What is Lu An Melon Seed tea?
This Chinese green tea is famous for its richly elegant taste.
The fragrance is light and spicy, while the liquor is almost nectar sweet.
Yet the richness is not overpowering and the smoothness lasts from start to finish.
The leaf color varies from jade to bright green.
All stems and buds are removed and the large second tea leaf is shaped into a flat, oval melon seed or large sunflower seed shape.
The liquor in the cup is a medium yellow.
For special occasions only?
Lu'an Melon Seed tea is the perfect green tea selection for your elegant Afternoon Tea.
This Chinese green tea works with all the sweets, savories, and sandwiches that are served with Afternoon Tea.
It is also good with most cheeses, fresh fruit and avocado, seafood and smoked fish, prosciutto, chicken and turkey, mushroom or egg dishes, and strong flavorings like basil, ginger, mint, and vanilla.
Choose this tea to serve with simple fruit desserts, caramels, creme brulee, pecan pie, and even dark chocolate.
How to prepare this tea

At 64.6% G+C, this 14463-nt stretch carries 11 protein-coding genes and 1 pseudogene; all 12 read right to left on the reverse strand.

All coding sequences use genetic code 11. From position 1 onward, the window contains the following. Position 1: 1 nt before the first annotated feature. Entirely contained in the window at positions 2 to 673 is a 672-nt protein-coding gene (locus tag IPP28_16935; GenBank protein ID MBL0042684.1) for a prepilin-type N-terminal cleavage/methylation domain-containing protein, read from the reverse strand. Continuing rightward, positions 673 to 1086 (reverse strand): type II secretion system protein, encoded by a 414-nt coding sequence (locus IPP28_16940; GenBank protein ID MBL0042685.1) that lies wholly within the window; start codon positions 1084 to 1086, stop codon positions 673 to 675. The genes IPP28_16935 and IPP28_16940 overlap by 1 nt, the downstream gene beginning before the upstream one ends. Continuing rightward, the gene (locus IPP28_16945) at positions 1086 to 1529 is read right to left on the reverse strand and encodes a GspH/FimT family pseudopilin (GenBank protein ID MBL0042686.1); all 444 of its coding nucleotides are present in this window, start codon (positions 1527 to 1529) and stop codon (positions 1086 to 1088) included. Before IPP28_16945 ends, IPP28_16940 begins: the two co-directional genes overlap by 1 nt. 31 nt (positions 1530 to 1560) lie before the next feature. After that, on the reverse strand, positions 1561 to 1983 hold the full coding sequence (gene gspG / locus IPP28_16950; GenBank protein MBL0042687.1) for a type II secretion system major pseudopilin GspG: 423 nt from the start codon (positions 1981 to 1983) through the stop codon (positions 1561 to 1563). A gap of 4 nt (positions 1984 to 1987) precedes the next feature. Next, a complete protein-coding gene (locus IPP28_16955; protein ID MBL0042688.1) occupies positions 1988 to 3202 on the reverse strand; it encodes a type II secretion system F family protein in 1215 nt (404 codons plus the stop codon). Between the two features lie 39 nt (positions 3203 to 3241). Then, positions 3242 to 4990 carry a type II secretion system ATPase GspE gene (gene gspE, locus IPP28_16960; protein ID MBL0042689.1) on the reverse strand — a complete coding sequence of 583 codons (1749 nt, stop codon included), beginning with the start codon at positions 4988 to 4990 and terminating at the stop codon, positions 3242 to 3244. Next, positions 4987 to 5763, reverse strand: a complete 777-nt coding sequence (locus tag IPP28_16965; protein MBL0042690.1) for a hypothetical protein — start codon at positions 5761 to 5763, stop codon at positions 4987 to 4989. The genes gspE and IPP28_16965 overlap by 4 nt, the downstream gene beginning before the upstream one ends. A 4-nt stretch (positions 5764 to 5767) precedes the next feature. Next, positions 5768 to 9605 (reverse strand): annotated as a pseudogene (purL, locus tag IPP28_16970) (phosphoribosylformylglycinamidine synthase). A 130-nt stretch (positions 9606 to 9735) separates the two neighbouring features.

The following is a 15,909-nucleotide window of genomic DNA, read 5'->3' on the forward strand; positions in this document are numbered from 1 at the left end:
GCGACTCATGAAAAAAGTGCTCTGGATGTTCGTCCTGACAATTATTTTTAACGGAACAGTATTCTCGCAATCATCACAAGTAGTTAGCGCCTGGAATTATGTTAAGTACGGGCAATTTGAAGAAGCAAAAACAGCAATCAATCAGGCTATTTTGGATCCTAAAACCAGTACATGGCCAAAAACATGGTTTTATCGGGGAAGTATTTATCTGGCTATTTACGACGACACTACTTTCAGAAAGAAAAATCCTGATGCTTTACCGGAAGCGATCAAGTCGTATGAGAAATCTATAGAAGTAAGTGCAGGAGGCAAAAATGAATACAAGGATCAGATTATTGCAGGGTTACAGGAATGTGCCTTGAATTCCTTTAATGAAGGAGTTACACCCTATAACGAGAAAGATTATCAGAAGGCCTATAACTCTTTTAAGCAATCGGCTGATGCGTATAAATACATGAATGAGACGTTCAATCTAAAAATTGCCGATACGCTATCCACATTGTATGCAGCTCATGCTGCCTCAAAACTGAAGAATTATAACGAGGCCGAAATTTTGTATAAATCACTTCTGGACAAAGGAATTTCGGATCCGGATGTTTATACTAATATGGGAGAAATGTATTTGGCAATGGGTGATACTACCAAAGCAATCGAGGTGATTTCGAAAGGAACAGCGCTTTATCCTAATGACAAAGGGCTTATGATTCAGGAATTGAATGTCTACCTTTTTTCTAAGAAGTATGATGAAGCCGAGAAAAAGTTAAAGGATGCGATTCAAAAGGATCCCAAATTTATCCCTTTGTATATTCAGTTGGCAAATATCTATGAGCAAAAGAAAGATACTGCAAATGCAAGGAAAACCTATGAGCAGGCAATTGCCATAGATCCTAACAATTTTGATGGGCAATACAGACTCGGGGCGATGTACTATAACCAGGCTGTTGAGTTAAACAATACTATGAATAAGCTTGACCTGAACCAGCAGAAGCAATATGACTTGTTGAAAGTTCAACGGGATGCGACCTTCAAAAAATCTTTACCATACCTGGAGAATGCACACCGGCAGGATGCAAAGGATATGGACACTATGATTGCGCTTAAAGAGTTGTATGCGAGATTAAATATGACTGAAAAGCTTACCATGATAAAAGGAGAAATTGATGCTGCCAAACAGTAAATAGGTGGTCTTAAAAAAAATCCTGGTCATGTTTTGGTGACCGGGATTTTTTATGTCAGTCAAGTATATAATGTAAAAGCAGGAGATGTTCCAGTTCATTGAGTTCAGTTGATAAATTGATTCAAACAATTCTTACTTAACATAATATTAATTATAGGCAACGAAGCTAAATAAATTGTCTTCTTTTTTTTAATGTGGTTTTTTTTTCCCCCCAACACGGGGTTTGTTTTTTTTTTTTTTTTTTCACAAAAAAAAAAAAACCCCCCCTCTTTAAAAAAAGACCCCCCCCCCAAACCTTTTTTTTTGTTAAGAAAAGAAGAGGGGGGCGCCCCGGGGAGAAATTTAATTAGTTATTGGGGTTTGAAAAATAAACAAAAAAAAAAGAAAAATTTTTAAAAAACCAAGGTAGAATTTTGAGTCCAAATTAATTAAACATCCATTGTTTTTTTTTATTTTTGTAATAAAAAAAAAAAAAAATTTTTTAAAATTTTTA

Use up to one tablespoon per cup and steep for three minutes. Keep the water below the below the boil, but just after the steam (170-180F).
It is good for several infusions.
History of Lu An melon seed tea
It is one of China's 10 Famous teas.
This handcrafted gourmet variety has won prizes for centuries.
During the Ming dynasty, it was recommended as a remedy to relieve summer heat, quench the thirst, and help digestion.
What are the best grades?
Tea leaves from the Lu'an region in the Dabie mountains of Anhui province is are hand plucked.
The larger second leaf is selected and the central vein is cut out. The leaf is pan-fired over low heat.
During this processing, each leaf is hand shaped into a melon seed or large oval sunflower seed shape.
Some areas like Jinzhai or Huoshan claim higher quality Lu An melon seed tea.
The most famous is produced at Bianfu Dong (Bat Cave) on Mt. Qiyun.
The hallmark of a good quality is the elegant taste of rich nectar and a well-shaped leaf that holds the melon seed shape until brewing.
It originates in the Lu'an region, Dabie mountains, Anhui province, China.
It is also called Luan Melon Slice, Liu-an Guapian, and Emerald Petals.
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This page was last updated by Sharon Jones.
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